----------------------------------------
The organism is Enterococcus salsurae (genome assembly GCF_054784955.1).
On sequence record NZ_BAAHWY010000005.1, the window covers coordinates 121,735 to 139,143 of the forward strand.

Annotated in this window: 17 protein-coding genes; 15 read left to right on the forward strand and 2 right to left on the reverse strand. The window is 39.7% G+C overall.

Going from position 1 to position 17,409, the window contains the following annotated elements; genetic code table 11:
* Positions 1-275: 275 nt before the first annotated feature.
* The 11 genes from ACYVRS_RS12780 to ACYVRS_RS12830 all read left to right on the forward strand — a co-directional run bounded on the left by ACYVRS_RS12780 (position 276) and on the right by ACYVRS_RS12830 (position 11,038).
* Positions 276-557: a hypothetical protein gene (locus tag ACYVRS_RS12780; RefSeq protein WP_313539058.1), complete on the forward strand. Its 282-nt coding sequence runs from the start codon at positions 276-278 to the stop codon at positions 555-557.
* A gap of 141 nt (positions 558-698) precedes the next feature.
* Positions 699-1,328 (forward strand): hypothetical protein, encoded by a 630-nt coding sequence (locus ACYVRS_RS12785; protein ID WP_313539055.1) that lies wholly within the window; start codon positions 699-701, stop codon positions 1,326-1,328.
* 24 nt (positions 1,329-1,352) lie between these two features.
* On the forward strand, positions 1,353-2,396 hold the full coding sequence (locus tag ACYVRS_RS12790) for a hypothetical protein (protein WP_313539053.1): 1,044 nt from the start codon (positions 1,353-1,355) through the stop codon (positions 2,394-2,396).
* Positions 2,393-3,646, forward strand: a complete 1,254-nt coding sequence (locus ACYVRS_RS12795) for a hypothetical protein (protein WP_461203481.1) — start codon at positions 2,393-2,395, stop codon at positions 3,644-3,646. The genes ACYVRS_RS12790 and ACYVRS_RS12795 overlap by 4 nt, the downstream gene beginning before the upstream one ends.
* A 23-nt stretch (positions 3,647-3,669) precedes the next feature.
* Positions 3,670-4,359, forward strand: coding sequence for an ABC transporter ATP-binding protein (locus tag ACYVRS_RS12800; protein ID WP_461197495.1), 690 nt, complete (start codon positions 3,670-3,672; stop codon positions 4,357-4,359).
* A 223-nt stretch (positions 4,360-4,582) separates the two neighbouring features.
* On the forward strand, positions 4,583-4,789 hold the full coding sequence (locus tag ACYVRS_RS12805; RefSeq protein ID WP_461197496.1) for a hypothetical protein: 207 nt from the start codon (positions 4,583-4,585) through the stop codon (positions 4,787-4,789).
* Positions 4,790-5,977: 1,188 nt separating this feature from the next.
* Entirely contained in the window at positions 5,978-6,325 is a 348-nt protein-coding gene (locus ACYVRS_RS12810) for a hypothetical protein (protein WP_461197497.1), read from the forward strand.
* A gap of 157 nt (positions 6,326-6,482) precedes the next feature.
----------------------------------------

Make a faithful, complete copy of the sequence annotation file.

The organism is Enterococcus salsurae (genome assembly GCF_054784955.1).
On sequence record NZ_BAAHWY010000005.1, the window covers coordinates 121,735 to 139,143 of the forward strand.

Annotated in this window: 17 protein-coding genes; 15 read left to right on the forward strand and 2 right to left on the reverse strand. The window is 39.7% G+C overall.

Going from position 1 to position 17,409, the window contains the following annotated elements; genetic code table 11:
* Positions 1-275: 275 nt before the first annotated feature.
* The 11 genes from ACYVRS_RS12780 to ACYVRS_RS12830 all read left to right on the forward strand — a co-directional run bounded on the left by ACYVRS_RS12780 (position 276) and on the right by ACYVRS_RS12830 (position 11,038).
* Positions 276-557: a hypothetical protein gene (locus tag ACYVRS_RS12780; RefSeq protein WP_313539058.1), complete on the forward strand. Its 282-nt coding sequence runs from the start codon at positions 276-278 to the stop codon at positions 555-557.
* A gap of 141 nt (positions 558-698) precedes the next feature.
* Positions 699-1,328 (forward strand): hypothetical protein, encoded by a 630-nt coding sequence (locus ACYVRS_RS12785; protein ID WP_313539055.1) that lies wholly within the window; start codon positions 699-701, stop codon positions 1,326-1,328.
* 24 nt (positions 1,329-1,352) lie between these two features.
* On the forward strand, positions 1,353-2,396 hold the full coding sequence (locus tag ACYVRS_RS12790) for a hypothetical protein (protein WP_313539053.1): 1,044 nt from the start codon (positions 1,353-1,355) through the stop codon (positions 2,394-2,396).
* Positions 2,393-3,646, forward strand: a complete 1,254-nt coding sequence (locus ACYVRS_RS12795) for a hypothetical protein (protein WP_461203481.1) — start codon at positions 2,393-2,395, stop codon at positions 3,644-3,646. The genes ACYVRS_RS12790 and ACYVRS_RS12795 overlap by 4 nt, the downstream gene beginning before the upstream one ends.
* A 23-nt stretch (positions 3,647-3,669) precedes the next feature.
* Positions 3,670-4,359, forward strand: coding sequence for an ABC transporter ATP-binding protein (locus tag ACYVRS_RS12800; protein ID WP_461197495.1), 690 nt, complete (start codon positions 3,670-3,672; stop codon positions 4,357-4,359).
* A 223-nt stretch (positions 4,360-4,582) separates the two neighbouring features.
* On the forward strand, positions 4,583-4,789 hold the full coding sequence (locus tag ACYVRS_RS12805; RefSeq protein ID WP_461197496.1) for a hypothetical protein: 207 nt from the start codon (positions 4,583-4,585) through the stop codon (positions 4,787-4,789).
* Positions 4,790-5,977: 1,188 nt separating this feature from the next.
* Entirely contained in the window at positions 5,978-6,325 is a 348-nt protein-coding gene (locus ACYVRS_RS12810) for a hypothetical protein (protein WP_461197497.1), read from the forward strand.
* A gap of 157 nt (positions 6,326-6,482) precedes the next feature.